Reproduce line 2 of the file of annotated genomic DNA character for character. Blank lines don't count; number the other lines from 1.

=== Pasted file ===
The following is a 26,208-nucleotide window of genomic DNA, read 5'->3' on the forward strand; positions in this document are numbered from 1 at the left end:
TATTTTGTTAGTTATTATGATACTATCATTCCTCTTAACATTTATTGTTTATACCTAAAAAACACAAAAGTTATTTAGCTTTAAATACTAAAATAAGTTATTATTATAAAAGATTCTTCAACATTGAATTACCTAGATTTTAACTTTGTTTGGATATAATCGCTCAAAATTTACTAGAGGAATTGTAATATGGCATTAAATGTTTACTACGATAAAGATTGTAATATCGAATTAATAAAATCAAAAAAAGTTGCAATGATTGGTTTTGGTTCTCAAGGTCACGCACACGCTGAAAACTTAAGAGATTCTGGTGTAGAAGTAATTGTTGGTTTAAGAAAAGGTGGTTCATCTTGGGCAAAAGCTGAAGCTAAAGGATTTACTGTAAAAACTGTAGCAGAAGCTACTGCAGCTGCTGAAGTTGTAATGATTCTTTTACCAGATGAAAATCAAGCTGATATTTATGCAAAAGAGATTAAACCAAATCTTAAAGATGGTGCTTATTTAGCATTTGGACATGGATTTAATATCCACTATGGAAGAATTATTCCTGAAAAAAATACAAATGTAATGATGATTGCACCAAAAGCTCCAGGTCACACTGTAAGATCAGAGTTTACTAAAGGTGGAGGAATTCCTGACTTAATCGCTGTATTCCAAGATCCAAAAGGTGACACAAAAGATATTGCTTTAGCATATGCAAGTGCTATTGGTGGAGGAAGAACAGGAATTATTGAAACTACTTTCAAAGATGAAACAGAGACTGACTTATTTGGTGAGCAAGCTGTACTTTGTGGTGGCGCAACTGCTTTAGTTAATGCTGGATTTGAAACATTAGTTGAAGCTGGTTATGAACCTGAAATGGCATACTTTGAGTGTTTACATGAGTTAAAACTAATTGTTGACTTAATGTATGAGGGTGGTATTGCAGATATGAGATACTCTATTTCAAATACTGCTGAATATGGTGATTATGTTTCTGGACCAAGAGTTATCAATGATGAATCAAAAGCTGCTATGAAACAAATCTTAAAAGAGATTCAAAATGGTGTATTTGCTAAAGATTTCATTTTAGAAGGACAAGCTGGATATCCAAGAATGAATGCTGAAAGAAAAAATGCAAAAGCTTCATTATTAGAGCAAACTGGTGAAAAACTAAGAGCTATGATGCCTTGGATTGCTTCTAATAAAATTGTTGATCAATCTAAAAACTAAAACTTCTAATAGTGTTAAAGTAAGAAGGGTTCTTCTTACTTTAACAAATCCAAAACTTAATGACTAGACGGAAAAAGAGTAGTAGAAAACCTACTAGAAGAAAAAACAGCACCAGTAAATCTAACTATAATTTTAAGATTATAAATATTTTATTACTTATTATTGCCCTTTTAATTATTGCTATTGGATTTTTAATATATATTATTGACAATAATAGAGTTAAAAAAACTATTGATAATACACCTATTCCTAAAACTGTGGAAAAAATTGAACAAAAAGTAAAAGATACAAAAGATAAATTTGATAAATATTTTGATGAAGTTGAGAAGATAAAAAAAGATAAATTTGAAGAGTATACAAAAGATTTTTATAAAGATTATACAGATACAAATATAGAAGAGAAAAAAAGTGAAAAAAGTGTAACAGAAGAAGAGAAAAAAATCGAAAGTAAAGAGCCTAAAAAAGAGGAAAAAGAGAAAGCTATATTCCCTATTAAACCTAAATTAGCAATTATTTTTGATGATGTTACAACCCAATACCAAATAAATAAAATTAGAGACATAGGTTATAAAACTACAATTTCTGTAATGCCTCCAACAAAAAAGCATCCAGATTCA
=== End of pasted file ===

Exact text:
TATTTTGTTAGTTATTATGATACTATCATTCCTCTTAACATTTATTGTTTATACCTAAAAAACACAAAAGTTATTTAGCTTTAAATACTAAAATAAGTTATTATTATAAAAGATTCTTCAACATTGAATTACCTAGATTTTAACTTTGTTTGGATATAATCGCTCAAAATTTACTAGAGGAATTGTAATATGGCATTAAATGTTTACTACGATAAAGATTGTAATATCGAATTAATAAAATCAAAAAAAGTTGCAATGATTGGTTTTGGTTCTCAAGGTCACGCACACGCTGAAAACTTAAGAGATTCTGGTGTAGAAGTAATTGTTGGTTTAAGAAAAGGTGGTTCATCTTGGGCAAAAGCTGAAGCTAAAGGATTTACTGTAAAAACTGTAGCAGAAGCTACTGCAGCTGCTGAAGTTGTAATGATTCTTTTACCAGATGAAAATCAAGCTGATATTTATGCAAAAGAGATTAAACCAAATCTTAAAGATGGTGCTTATTTAGCATTTGGACATGGATTTAATATCCACTATGGAAGAATTATTCCTGAAAAAAATACAAATGTAATGATGATTGCACCAAAAGCTCCAGGTCACACTGTAAGATCAGAGTTTACTAAAGGTGGAGGAATTCCTGACTTAATCGCTGTATTCCAAGATCCAAAAGGTGACACAAAAGATATTGCTTTAGCATATGCAAGTGCTATTGGTGGAGGAAGAACAGGAATTATTGAAACTACTTTCAAAGATGAAACAGAGACTGACTTATTTGGTGAGCAAGCTGTACTTTGTGGTGGCGCAACTGCTTTAGTTAATGCTGGATTTGAAACATTAGTTGAAGCTGGTTATGAACCTGAAATGGCATACTTTGAGTGTTTACATGAGTTAAAACTAATTGTTGACTTAATGTATGAGGGTGGTATTGCAGATATGAGATACTCTATTTCAAATACTGCTGAATATGGTGATTATGTTTCTGGACCAAGAGTTATCAATGATGAATCAAAAGCTGCTATGAAACAAATCTTAAAAGAGATTCAAAATGGTGTATTTGCTAAAGATTTCATTTTAGAAGGACAAGCTGGATATCCAAGAATGAATGCTGAAAGAAAAAATGCAAAAGCTTCATTATTAGAGCAAACTGGTGAAAAACTAAGAGCTATGATGCCTTGGATTGCTTCTAATAAAATTGTTGATCAATCTAAAAACTAAAACTTCTAATAGTGTTAAAGTAAGAAGGGTTCTTCTTACTTTAACAAATCCAAAACTTAATGACTAGACGGAAAAAGAGTAGTAGAAAACCTACTAGAAGAAAAAACAGCACCAGTAAATCTAACTATAATTTTAAGATTATAAATATTTTATTACTTATTATTGCCCTTTTAATTATTGCTATTGGATTTTTAATATATATTATTGACAATAATAGAGTTAAAAAAACTATTGATAATACACCTATTCCTAAAACTGTGGAAAAAATTGAACAAAAAGTAAAAGATACAAAAGATAAATTTGATAAATATTTTGATGAAGTTGAGAAGATAAAAAAAGATAAATTTGAAGAGTATACAAAAGATTTTTATAAAGATTATACAGATACAAATATAGAAGAGAAAAAAAGTGAAAAAAGTGTAACAGAAGAAGAGAAAAAAATCGAAAGTAAAGAGCCTAAAAAAGAGGAAAAAGAGAAAGCTATATTCCCTATTAAACCTAAATTAGCAATTATTTTTGATGATGTTACAACCCAATACCAAATAAATAAAATTAGAGACATAGGTTATAAAACTACAATTTCTGTAATGCCTCCAACAAAAAAGCATCCAGATTCA